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Cactus521

Will I ever tire of simming?

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After more than three decades with this hobby I wonder about it.  I have tired of buying payware, not because I do not like it, I just like to budget and not get aircraft similar to what I already have (who needs a 172 for P3D when you have a nice default in Xplane, and a 177 for P3D, lol).  I will buy more, to be assured, a few titles a year, like the upcoming Carenado Falcon 50 and Embraer 120.  But flying the sims themselves, especially since I do not get real airtime enough, I just do not tire of and I try to at least get an hour or two a day in.  I do not like flights over two hours, and depending on the aircraft's speed I pick city pairs one to two hours apart--like SFO to Salt Lake City in my Citation 550 or Xplane Aerobask Eclipse, or Medford to Napa in my Cessna 177 or 337.  Better yet, the beautiful Bishop to Reno route along the eastern crest of the Sierra, Mono Lake and the Owen and Carson Valleys. 

I wonder how many of us ask this same question.  When I do need a simming break I play cards, text friends on Facebook, or play Chess Titans, or watch Hulu, old TV shows such as Lost in Space or Land of the Giants (loved Irwin Allen back in the 60's and 70's).  But I have the sims and I use them as often as I can, as much as my heart will allow and I have enjoyed seeing the future of simming way back in the 80's when I bought a book on 3D graphics at a San Francisco bookstore and saw what Evans and Sutherland were doing then on mainframes, now outclassed by our PC sims like Aerofly, Xplane and P3D.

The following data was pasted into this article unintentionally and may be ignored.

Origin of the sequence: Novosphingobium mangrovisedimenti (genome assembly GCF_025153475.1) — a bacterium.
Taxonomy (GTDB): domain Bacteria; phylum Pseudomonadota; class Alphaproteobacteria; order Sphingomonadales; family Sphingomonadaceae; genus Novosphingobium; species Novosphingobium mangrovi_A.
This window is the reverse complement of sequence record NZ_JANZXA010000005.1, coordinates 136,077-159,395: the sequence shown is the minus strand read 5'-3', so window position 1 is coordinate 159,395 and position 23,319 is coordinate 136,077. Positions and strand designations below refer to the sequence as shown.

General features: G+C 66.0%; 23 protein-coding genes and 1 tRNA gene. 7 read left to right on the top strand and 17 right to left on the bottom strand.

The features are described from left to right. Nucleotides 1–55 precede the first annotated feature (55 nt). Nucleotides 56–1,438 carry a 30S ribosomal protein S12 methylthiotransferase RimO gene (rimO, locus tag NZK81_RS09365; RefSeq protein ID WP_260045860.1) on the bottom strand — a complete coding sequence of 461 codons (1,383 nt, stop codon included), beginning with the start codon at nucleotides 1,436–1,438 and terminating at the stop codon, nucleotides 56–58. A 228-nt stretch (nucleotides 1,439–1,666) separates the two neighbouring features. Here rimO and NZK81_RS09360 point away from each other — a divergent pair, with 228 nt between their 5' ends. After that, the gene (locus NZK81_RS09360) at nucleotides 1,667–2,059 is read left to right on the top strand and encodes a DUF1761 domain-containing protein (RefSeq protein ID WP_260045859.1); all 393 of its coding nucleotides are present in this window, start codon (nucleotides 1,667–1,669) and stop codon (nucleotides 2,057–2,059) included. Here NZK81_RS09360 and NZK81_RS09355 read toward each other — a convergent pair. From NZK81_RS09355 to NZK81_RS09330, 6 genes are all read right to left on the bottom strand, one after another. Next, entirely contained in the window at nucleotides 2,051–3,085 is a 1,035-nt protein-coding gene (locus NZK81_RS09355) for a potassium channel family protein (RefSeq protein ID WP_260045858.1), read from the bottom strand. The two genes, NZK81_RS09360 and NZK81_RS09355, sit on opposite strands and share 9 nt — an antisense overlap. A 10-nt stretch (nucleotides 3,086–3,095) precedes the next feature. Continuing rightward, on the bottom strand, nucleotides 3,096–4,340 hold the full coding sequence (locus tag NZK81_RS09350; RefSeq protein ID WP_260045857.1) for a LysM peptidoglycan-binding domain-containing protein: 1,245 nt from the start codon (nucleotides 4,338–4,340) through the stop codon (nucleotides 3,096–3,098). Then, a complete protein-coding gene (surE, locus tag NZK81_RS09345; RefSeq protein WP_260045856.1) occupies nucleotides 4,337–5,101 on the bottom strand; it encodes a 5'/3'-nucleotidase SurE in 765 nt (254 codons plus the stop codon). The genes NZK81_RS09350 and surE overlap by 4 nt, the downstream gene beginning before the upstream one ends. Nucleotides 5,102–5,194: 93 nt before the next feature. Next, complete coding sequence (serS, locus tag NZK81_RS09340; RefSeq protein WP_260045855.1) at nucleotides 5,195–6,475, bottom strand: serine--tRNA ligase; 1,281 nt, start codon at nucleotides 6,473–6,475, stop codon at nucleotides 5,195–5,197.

I also like the pace of major releases from the developers, especially Xplane which supports major versions with upgrades, like the coming 11.30 upgrade, for a long while as a service and courtesy to us users.  Same with Lockheed Martin and the newer sim developers, and the add-on developers, like my recent Aerobask Eclipse upgrade, a fine aircraft add-on company for Xplane.  Not just aircraft sims, but my other sim of choice, No Limits Coaster 2, has been supported by its developer, Ole Lange, for years with fantastic upgrades for his users and is arguably one of the coolest sims around, so framerate friendly on modern computers like most of ours today.

Anyway I feel it is a great hobby, cheaper than rock tumbling lol, or collecting gemstones and easier on the hands than crocheting, which I actually used to do when I was a small boy, making afghans for my mother when my fingers were more nimble than the 50 something years old they are today....

John

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I started around 1982, have had a few breaks along the way but had every release along the way. My last break was around 2006 when FSX first came out. I remember buying FSX when it first released but I didn't install it until 2011. From 2011 I have been more into it then ever as computers caught up to the demands of FSX and now P3D, I never imagined back in 1982 things would get this good, back then it seemed good enough

Edited by Matthew Kane

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The thing about P3D/XP specifically is, they are in a constant state of catch up with reality. Always some technology or realism features to look forward to.

 

 

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2 hours ago, Matthew Kane said: